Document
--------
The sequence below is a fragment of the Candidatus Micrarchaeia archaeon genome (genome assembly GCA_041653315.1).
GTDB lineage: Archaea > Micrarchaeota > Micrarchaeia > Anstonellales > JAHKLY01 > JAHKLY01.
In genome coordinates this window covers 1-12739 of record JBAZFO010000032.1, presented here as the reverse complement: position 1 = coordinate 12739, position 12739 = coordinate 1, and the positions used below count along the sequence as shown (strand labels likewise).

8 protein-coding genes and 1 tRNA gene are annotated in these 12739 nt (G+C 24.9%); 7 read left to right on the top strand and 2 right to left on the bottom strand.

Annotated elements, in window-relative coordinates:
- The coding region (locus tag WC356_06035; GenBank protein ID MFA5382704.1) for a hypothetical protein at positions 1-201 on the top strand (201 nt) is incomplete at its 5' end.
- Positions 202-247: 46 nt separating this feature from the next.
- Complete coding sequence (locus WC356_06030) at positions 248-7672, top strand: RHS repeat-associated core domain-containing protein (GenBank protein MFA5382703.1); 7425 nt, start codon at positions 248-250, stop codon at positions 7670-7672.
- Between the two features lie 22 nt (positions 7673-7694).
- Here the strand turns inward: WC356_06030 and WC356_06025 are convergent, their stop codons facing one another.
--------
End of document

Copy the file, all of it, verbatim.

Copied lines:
The sequence below is a fragment of the Candidatus Micrarchaeia archaeon genome (genome assembly GCA_041653315.1).
GTDB lineage: Archaea > Micrarchaeota > Micrarchaeia > Anstonellales > JAHKLY01 > JAHKLY01.
In genome coordinates this window covers 1-12739 of record JBAZFO010000032.1, presented here as the reverse complement: position 1 = coordinate 12739, position 12739 = coordinate 1, and the positions used below count along the sequence as shown (strand labels likewise).

8 protein-coding genes and 1 tRNA gene are annotated in these 12739 nt (G+C 24.9%); 7 read left to right on the top strand and 2 right to left on the bottom strand.

Annotated elements, in window-relative coordinates:
- The coding region (locus tag WC356_06035; GenBank protein ID MFA5382704.1) for a hypothetical protein at positions 1-201 on the top strand (201 nt) is incomplete at its 5' end.
- Positions 202-247: 46 nt separating this feature from the next.
- Complete coding sequence (locus WC356_06030) at positions 248-7672, top strand: RHS repeat-associated core domain-containing protein (GenBank protein MFA5382703.1); 7425 nt, start codon at positions 248-250, stop codon at positions 7670-7672.
- Between the two features lie 22 nt (positions 7673-7694).
- Here the strand turns inward: WC356_06030 and WC356_06025 are convergent, their stop codons facing one another.